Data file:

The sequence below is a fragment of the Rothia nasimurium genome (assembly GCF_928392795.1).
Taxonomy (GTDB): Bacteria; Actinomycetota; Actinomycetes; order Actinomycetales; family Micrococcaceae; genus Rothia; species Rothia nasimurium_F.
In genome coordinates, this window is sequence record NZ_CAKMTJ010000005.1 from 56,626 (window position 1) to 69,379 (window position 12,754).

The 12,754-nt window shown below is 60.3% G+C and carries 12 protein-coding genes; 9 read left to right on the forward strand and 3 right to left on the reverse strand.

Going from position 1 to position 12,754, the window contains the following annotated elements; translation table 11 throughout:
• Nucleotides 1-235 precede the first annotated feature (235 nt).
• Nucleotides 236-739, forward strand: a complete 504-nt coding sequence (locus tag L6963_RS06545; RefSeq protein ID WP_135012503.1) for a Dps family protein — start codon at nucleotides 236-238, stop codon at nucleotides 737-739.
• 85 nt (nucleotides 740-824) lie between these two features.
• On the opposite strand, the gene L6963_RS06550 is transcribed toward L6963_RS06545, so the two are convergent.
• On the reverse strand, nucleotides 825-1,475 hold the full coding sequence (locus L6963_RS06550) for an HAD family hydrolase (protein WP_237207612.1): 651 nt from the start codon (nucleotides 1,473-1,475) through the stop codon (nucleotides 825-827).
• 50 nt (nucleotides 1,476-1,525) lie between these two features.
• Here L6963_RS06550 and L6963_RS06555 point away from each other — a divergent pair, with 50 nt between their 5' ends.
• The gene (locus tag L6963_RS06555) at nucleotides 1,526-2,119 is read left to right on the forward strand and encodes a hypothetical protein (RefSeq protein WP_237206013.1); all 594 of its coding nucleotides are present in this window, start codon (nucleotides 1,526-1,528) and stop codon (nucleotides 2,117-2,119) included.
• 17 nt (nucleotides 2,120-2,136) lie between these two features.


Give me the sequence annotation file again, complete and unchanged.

The sequence below is a fragment of the Rothia nasimurium genome (assembly GCF_928392795.1).
Taxonomy (GTDB): Bacteria; Actinomycetota; Actinomycetes; order Actinomycetales; family Micrococcaceae; genus Rothia; species Rothia nasimurium_F.
In genome coordinates, this window is sequence record NZ_CAKMTJ010000005.1 from 56,626 (window position 1) to 69,379 (window position 12,754).

The 12,754-nt window shown below is 60.3% G+C and carries 12 protein-coding genes; 9 read left to right on the forward strand and 3 right to left on the reverse strand.

Going from position 1 to position 12,754, the window contains the following annotated elements; translation table 11 throughout:
• Nucleotides 1-235 precede the first annotated feature (235 nt).
• Nucleotides 236-739, forward strand: a complete 504-nt coding sequence (locus tag L6963_RS06545; RefSeq protein ID WP_135012503.1) for a Dps family protein — start codon at nucleotides 236-238, stop codon at nucleotides 737-739.
• 85 nt (nucleotides 740-824) lie between these two features.
• On the opposite strand, the gene L6963_RS06550 is transcribed toward L6963_RS06545, so the two are convergent.
• On the reverse strand, nucleotides 825-1,475 hold the full coding sequence (locus L6963_RS06550) for an HAD family hydrolase (protein WP_237207612.1): 651 nt from the start codon (nucleotides 1,473-1,475) through the stop codon (nucleotides 825-827).
• 50 nt (nucleotides 1,476-1,525) lie between these two features.
• Here L6963_RS06550 and L6963_RS06555 point away from each other — a divergent pair, with 50 nt between their 5' ends.
• The gene (locus tag L6963_RS06555) at nucleotides 1,526-2,119 is read left to right on the forward strand and encodes a hypothetical protein (RefSeq protein WP_237206013.1); all 594 of its coding nucleotides are present in this window, start codon (nucleotides 1,526-1,528) and stop codon (nucleotides 2,117-2,119) included.
• 17 nt (nucleotides 2,120-2,136) lie between these two features.